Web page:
The power still goes down regularly in Dhaka, but the same cyclones that are killing tens of thousands in Myanmar result in a few hundred deaths in Bangladesh and cause barely a blip in the economic cycle. Bangladesh has about 150 million very hard-working people who are dragging themselves further out of poverty with each successive generation. That is what development means and the Glickson's of the world are scared of it!

Aug 17, 2015 at 4:28 PM | Unregistered CommenterRob

Glikson has apparently fingered man's Original Sin as the discovery of fire, leading directly to runaway climate change.

“ It would take a species possessing absolute wisdom and total control to prevent its own inventions from getting out of hand.”
“Planeticide emerges from the dark recesses of the prehistoric mind, from the fears of humans watching the flames round camp fires, yearning for immortality.” (Quoted by Tim Flannery in reviewing "Evolution of the Atmosphere, Fire and the Anthropocene Climate Event Horizon") http://kayak4earth.com/flannery-reviews-glikson/

Kayak4earth Ltd. which has (mostly) dragged a kayak across Australia, will accept donations to help paddle (but mostly fly) the kayak to Paris to protest global warming.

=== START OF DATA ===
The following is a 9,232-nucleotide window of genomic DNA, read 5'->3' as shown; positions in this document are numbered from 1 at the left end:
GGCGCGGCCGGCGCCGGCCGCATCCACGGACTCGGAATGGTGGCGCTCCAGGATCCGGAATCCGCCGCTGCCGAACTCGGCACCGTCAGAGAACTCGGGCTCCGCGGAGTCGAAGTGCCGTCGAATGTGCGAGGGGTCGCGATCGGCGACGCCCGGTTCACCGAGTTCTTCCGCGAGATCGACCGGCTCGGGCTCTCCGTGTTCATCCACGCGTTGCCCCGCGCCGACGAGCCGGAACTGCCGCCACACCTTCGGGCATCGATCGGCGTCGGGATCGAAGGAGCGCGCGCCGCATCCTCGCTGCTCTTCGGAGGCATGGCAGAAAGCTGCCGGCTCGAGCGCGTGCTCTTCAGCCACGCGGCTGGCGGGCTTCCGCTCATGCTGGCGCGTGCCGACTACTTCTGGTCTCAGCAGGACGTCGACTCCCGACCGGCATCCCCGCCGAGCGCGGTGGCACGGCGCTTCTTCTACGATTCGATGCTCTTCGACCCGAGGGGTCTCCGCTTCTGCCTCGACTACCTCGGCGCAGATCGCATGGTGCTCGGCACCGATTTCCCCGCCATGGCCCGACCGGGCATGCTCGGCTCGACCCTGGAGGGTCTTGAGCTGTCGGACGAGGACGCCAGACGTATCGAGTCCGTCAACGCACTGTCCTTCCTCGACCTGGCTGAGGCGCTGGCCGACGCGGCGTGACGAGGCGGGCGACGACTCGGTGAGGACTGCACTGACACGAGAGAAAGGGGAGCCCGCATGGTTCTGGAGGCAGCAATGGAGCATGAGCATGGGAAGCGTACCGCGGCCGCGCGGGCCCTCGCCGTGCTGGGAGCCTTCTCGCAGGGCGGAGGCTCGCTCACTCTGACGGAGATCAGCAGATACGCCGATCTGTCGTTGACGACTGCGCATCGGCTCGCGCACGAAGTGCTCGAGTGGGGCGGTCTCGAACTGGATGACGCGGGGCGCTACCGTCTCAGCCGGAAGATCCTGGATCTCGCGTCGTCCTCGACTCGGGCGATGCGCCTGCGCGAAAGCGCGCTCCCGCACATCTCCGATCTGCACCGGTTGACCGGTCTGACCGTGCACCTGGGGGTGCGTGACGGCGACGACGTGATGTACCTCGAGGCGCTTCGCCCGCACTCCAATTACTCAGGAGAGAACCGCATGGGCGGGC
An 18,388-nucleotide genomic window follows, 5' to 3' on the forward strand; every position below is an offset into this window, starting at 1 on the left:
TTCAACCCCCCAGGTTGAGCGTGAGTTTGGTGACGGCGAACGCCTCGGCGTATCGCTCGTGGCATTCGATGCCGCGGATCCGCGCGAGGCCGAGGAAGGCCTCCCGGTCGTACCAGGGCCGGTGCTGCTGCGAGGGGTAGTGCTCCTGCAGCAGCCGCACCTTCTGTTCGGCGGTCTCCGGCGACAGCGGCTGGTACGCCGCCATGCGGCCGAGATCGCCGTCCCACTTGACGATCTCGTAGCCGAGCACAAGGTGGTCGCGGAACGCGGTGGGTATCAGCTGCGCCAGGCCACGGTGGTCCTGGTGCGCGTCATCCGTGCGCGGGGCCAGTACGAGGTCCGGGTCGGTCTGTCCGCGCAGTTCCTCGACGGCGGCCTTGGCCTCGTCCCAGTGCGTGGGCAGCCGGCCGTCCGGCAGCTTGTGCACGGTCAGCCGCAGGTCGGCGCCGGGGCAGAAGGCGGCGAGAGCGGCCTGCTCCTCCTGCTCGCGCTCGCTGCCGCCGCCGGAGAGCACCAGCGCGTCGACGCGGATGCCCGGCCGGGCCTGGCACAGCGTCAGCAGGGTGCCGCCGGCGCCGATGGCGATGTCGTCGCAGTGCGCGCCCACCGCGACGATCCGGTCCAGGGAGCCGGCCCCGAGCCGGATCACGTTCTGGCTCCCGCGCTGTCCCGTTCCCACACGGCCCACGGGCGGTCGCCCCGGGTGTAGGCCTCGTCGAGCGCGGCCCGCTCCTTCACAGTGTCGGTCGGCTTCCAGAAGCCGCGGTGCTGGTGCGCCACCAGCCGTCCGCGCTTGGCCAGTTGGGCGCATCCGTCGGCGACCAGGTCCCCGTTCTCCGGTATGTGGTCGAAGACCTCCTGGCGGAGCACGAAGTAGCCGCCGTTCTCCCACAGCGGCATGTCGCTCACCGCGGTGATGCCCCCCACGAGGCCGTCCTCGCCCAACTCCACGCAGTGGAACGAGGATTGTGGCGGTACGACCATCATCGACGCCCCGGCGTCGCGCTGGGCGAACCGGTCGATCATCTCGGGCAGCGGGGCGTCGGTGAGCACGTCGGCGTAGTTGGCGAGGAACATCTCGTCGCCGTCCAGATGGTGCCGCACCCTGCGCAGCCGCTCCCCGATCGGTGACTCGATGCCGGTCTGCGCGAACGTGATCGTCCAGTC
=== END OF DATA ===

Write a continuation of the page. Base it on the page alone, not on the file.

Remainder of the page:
Aug 17, 2015 at 4:32 PM | Unregistered CommenterBetapug

Oh JHC!

He does not even bother to hide his religious/Omen type catastrophe view of Climate Change:-

"Trends and tipping points in the climate system: portents for the 21st century."

See - Projects in Progress

http://cci.anu.edu.au/researchers/view/andrew_glikson/

Looks like it was Homo sapiens fault as soon as we discovered fire as well .................

I wonder if in the future people like this monumental pillock who stop the developing world from having electricity will be happy to stand up to the accusation that NOT getting power to people costs lives.

After all - the Alarmists regularly want to string us sceptics up by the balls on the spurious notion that we have committed a "future crime" by simply questioning their dogma.

If the opportunity cost of NOT getting power to people via fossil fuels is now being assessed - then I would say that the "boot" is VERY much on the other foot now.

Aug 17, 2015 at 4:33 PM | Unregistered CommenterDoug UK

Vested self-interest? Glikson makes his living peddling the CAGW meme, see http://cci.anu.edu.au/researchers/view/andrew_glikson/

Aug 17, 2015 at 4:33 PM | Unregistered CommenterAndre

Andre, just because a man has sought to earn his living from something doesn't mean he wouldn't believe it unpaid.
It may well be that he fulfils that vocation just because he does believe it.
In fact, it may be a sign of integrity.

Not sure I can explain Dana working for an oil company though.